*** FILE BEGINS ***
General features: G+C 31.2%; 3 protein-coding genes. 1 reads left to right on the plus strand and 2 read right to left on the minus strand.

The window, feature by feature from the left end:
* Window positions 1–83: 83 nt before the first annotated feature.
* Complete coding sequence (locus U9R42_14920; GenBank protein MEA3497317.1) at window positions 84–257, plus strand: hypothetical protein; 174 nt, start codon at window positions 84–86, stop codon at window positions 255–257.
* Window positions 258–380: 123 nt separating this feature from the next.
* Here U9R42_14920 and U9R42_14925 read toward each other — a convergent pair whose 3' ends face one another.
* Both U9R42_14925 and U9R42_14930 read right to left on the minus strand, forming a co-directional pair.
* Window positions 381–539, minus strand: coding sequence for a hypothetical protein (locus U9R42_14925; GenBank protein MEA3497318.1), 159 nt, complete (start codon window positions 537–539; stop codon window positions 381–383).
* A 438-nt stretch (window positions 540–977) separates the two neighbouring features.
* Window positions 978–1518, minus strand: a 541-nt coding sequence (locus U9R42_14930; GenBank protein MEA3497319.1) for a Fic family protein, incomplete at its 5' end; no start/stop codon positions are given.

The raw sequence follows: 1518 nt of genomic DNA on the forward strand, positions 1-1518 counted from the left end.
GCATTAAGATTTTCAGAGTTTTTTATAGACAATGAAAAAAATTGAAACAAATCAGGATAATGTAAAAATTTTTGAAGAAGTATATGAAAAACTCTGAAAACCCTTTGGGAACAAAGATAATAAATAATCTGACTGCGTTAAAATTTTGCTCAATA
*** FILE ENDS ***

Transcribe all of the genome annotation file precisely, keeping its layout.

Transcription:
General features: G+C 31.2%; 3 protein-coding genes. 1 reads left to right on the plus strand and 2 read right to left on the minus strand.

The window, feature by feature from the left end:
* Window positions 1–83: 83 nt before the first annotated feature.
* Complete coding sequence (locus U9R42_14920; GenBank protein MEA3497317.1) at window positions 84–257, plus strand: hypothetical protein; 174 nt, start codon at window positions 84–86, stop codon at window positions 255–257.
* Window positions 258–380: 123 nt separating this feature from the next.
* Here U9R42_14920 and U9R42_14925 read toward each other — a convergent pair whose 3' ends face one another.
* Both U9R42_14925 and U9R42_14930 read right to left on the minus strand, forming a co-directional pair.
* Window positions 381–539, minus strand: coding sequence for a hypothetical protein (locus U9R42_14925; GenBank protein MEA3497318.1), 159 nt, complete (start codon window positions 537–539; stop codon window positions 381–383).
* A 438-nt stretch (window positions 540–977) separates the two neighbouring features.
* Window positions 978–1518, minus strand: a 541-nt coding sequence (locus U9R42_14930; GenBank protein MEA3497319.1) for a Fic family protein, incomplete at its 5' end; no start/stop codon positions are given.

The raw sequence follows: 1518 nt of genomic DNA on the forward strand, positions 1-1518 counted from the left end.
GCATTAAGATTTTCAGAGTTTTTTATAGACAATGAAAAAAATTGAAACAAATCAGGATAATGTAAAAATTTTTGAAGAAGTATATGAAAAACTCTGAAAACCCTTTGGGAACAAAGATAATAAATAATCTGACTGCGTTAAAATTTTGCTCAATA